Farming Today

When we got to site on Thursday we knew the weather had taken a serious turn for the better. Since we left on Wednesday night, John, Daniel and Thomas between them had mowed about 100 acres of pasture and they were already well on with turning it all to dry. They think they have until Saturday night to get it all cut, gathered in and sheeted over.

My contribution to all this was to follow John over to Dinkling Green in the Landrover to help him fasten the three-point linkage bit of a grass collector to the back of his tractor. This meant I got to have much too much of a good time driving the Landrover back to work along the farm tracks with the sun shining, windows open and Bryan Adams on the radio.


Meanwhile other people were getting on with proper work. Here are Danny and Becky in the cold and rain on Wednesday measuring the positions of finds using the total station. This records the easting, northing and elevation co-ordinates for each artefact we discover, this gives us the raw data for all the exciting distribution plots we make every winter. Once the finds have been recorded like this then they can be picked up and taken down to the farm.


Where Rob’s finds and sample processing empire is now highly organised. Lauren is washing Wednesday’s finds at the end of the building. Once they are dry she will add their details to the spreadsheet on the laptop. This already contains their positions, downloaded from the total station at the end of each day by Danny.


Now Lauren has cleaned it I can also post a picture of the Langdale Tuff flake from Wednesday. Pete found another one of these in 2013 up on the New Laund Enclosure. While I was photographing this I also took some of the other finds to give an idea of the range of raw materials.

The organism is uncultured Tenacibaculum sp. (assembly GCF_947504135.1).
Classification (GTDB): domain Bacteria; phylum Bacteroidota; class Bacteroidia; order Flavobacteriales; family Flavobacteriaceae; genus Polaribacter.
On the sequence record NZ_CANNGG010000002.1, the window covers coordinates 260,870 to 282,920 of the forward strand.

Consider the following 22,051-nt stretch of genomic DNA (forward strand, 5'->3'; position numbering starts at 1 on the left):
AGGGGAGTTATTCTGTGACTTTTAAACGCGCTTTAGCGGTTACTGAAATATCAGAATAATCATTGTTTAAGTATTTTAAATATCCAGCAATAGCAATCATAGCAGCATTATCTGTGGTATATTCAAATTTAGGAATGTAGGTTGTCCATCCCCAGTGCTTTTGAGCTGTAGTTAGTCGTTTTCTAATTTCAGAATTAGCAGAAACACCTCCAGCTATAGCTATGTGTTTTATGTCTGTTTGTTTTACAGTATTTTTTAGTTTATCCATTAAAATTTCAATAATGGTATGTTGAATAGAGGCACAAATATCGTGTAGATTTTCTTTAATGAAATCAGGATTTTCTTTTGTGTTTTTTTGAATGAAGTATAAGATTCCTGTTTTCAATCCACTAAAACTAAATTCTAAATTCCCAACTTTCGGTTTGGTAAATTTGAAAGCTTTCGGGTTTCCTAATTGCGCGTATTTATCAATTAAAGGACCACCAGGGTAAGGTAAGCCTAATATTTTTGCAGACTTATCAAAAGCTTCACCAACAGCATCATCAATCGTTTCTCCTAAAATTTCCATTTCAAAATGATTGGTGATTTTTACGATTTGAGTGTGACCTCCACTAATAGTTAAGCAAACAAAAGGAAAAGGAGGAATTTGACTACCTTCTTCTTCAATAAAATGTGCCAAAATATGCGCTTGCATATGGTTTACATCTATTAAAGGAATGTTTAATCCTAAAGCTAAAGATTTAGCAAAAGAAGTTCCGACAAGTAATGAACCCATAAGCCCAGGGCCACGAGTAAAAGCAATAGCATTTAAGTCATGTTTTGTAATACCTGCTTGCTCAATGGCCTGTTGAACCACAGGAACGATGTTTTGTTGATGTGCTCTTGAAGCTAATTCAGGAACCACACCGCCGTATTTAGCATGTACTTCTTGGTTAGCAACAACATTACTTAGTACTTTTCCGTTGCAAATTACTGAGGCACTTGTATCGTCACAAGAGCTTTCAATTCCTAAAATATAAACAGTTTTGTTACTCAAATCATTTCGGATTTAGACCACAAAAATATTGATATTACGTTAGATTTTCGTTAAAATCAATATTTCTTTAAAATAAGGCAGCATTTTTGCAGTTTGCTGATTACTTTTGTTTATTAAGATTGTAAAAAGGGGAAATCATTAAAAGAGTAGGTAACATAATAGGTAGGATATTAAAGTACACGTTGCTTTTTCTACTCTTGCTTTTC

This is a small blade made from brown flint, this raw material must also have been imported, there is no naturally occurring flint around Whitewell. Over the last few years we have found that, although most of the stone tools at Whitewell are made from locally occurring chert, about 20% of them were made from imported raw materials, usually flint.


Today we have been pushing on down through the hillwash to get to the layer where we expect to be able to see the upper fills of the inner enclosure ditch. We think we have it in the northern trench. There is a darker layer of soil running from in front of George and Phil. towards the camera across the trench. We have marked the right hand edge with line-marking paint. In this photo the left hand edge shows as a slight colour change from under where Scott is scraping loose onto his shovel and running towards the big stone by the section string. Reassuringly this is pretty much exactly where the inner ditch should be according to last year’s gradiometer plot.


We have a similar depth of hillwash to remove in the southern trench but this too seems to have features showing in the right places. There seems to be the top of a medium-sized pit showing in the north-west corner (just behind where Suzanne is standing with the mattock). I am confident that early next week we will have all these features properly exposed and recorded and we can start to think about digging them.



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